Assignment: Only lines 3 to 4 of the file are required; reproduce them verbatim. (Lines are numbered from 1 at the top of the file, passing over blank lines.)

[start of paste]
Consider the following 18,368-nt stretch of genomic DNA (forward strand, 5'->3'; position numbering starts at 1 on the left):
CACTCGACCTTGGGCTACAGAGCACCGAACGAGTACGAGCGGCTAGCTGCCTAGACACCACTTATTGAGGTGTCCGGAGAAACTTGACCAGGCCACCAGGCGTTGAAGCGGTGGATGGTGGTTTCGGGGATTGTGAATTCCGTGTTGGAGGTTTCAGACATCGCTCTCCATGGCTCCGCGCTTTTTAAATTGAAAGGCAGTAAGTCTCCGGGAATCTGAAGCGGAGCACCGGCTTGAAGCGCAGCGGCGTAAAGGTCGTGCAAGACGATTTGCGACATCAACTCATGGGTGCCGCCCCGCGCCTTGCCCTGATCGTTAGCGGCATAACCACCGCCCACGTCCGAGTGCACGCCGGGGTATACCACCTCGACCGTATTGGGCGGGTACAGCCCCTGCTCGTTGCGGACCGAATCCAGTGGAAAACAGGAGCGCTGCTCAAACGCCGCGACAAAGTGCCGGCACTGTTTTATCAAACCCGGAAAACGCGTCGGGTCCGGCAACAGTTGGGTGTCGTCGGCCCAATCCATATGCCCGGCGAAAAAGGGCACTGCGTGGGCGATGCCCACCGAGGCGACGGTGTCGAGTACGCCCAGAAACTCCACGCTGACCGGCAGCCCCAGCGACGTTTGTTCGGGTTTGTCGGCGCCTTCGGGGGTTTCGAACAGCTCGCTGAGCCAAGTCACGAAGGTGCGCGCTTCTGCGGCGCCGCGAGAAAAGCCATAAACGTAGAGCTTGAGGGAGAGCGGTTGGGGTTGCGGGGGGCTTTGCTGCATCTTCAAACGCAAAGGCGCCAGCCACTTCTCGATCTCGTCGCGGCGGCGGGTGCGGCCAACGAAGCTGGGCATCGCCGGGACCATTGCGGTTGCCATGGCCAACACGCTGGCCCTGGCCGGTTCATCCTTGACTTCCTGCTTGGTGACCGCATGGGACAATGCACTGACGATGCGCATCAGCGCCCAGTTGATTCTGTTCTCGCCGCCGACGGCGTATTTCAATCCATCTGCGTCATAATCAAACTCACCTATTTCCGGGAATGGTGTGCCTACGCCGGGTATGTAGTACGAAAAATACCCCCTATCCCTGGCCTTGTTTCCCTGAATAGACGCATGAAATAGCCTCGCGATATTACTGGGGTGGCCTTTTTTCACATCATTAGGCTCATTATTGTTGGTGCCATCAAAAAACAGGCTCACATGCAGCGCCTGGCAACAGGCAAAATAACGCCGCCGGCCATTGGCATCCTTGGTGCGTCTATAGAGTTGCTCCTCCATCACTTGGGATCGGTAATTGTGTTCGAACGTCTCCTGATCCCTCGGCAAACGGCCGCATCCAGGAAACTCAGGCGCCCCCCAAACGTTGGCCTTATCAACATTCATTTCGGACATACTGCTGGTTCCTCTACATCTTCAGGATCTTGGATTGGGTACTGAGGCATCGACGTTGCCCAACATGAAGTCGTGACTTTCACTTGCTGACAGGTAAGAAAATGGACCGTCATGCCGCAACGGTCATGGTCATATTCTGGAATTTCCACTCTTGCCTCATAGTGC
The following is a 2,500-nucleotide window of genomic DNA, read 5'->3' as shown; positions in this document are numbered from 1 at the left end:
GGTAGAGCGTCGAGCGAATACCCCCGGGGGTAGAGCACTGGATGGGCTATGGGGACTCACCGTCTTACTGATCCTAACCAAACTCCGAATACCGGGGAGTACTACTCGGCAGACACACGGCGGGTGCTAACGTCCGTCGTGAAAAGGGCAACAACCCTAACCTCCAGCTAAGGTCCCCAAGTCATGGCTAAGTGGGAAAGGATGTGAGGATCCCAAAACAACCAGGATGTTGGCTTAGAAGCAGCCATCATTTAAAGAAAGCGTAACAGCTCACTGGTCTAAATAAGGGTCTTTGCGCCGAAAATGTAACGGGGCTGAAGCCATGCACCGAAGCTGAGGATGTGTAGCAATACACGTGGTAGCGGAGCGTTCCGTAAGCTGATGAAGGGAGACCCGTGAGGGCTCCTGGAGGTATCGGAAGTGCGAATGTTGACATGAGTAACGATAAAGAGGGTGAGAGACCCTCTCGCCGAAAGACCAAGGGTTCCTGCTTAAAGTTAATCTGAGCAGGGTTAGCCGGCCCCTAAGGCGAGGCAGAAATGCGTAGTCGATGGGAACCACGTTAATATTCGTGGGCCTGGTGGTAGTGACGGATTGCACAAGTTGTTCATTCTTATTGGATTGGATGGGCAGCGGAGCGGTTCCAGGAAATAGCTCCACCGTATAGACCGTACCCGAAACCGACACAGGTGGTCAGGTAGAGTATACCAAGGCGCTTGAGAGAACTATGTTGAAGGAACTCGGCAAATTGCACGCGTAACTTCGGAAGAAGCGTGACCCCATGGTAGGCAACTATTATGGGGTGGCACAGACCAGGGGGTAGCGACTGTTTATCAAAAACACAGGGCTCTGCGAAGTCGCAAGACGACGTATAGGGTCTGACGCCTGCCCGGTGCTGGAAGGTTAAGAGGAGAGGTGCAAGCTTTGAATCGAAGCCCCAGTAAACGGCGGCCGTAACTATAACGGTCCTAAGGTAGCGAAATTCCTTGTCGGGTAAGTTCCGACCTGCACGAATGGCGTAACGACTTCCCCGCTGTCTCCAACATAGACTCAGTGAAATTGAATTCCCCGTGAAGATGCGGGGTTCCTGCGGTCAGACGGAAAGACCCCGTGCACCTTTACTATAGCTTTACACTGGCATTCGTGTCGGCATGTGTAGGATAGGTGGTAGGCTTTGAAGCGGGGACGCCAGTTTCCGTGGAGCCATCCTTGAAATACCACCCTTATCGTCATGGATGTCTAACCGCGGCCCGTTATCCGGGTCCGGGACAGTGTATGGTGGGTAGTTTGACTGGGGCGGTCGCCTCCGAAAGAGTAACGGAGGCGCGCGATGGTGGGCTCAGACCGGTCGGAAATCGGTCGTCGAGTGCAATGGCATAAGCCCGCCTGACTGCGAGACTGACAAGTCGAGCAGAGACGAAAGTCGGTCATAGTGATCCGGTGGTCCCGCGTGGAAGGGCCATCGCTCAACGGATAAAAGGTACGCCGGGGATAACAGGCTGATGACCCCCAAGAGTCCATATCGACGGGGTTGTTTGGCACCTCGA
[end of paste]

The following is a 2,500-nucleotide window of genomic DNA, read 5'->3' as shown; positions in this document are numbered from 1 at the left end:
GGTAGAGCGTCGAGCGAATACCCCCGGGGGTAGAGCACTGGATGGGCTATGGGGACTCACCGTCTTACTGATCCTAACCAAACTCCGAATACCGGGGAGTACTACTCGGCAGACACACGGCGGGTGCTAACGTCCGTCGTGAAAAGGGCAACAACCCTAACCTCCAGCTAAGGTCCCCAAGTCATGGCTAAGTGGGAAAGGATGTGAGGATCCCAAAACAACCAGGATGTTGGCTTAGAAGCAGCCATCATTTAAAGAAAGCGTAACAGCTCACTGGTCTAAATAAGGGTCTTTGCGCCGAAAATGTAACGGGGCTGAAGCCATGCACCGAAGCTGAGGATGTGTAGCAATACACGTGGTAGCGGAGCGTTCCGTAAGCTGATGAAGGGAGACCCGTGAGGGCTCCTGGAGGTATCGGAAGTGCGAATGTTGACATGAGTAACGATAAAGAGGGTGAGAGACCCTCTCGCCGAAAGACCAAGGGTTCCTGCTTAAAGTTAATCTGAGCAGGGTTAGCCGGCCCCTAAGGCGAGGCAGAAATGCGTAGTCGATGGGAACCACGTTAATATTCGTGGGCCTGGTGGTAGTGACGGATTGCACAAGTTGTTCATTCTTATTGGATTGGATGGGCAGCGGAGCGGTTCCAGGAAATAGCTCCACCGTATAGACCGTACCCGAAACCGACACAGGTGGTCAGGTAGAGTATACCAAGGCGCTTGAGAGAACTATGTTGAAGGAACTCGGCAAATTGCACGCGTAACTTCGGAAGAAGCGTGACCCCATGGTAGGCAACTATTATGGGGTGGCACAGACCAGGGGGTAGCGACTGTTTATCAAAAACACAGGGCTCTGCGAAGTCGCAAGACGACGTATAGGGTCTGACGCCTGCCCGGTGCTGGAAGGTTAAGAGGAGAGGTGCAAGCTTTGAATCGAAGCCCCAGTAAACGGCGGCCGTAACTATAACGGTCCTAAGGTAGCGAAATTCCTTGTCGGGTAAGTTCCGACCTGCACGAATGGCGTAACGACTTCCCCGCTGTCTCCAACATAGACTCAGTGAAATTGAATTCCCCGTGAAGATGCGGGGTTCCTGCGGTCAGACGGAAAGACCCCGTGCACCTTTACTATAGCTTTACACTGGCATTCGTGTCGGCATGTGTAGGATAGGTGGTAGGCTTTGAAGCGGGGACGCCAGTTTCCGTGGAGCCATCCTTGAAATACCACCCTTATCGTCATGGATGTCTAACCGCGGCCCGTTATCCGGGTCCGGGACAGTGTATGGTGGGTAGTTTGACTGGGGCGGTCGCCTCCGAAAGAGTAACGGAGGCGCGCGATGGTGGGCTCAGACCGGTCGGAAATCGGTCGTCGAGTGCAATGGCATAAGCCCGCCTGACTGCGAGACTGACAAGTCGAGCAGAGACGAAAGTCGGTCATAGTGATCCGGTGGTCCCGCGTGGAAGGGCCATCGCTCAACGGATAAAAGGTACGCCGGGGATAACAGGCTGATGACCCCCAAGAGTCCATATCGACGGGGTTGTTTGGCACCTCGA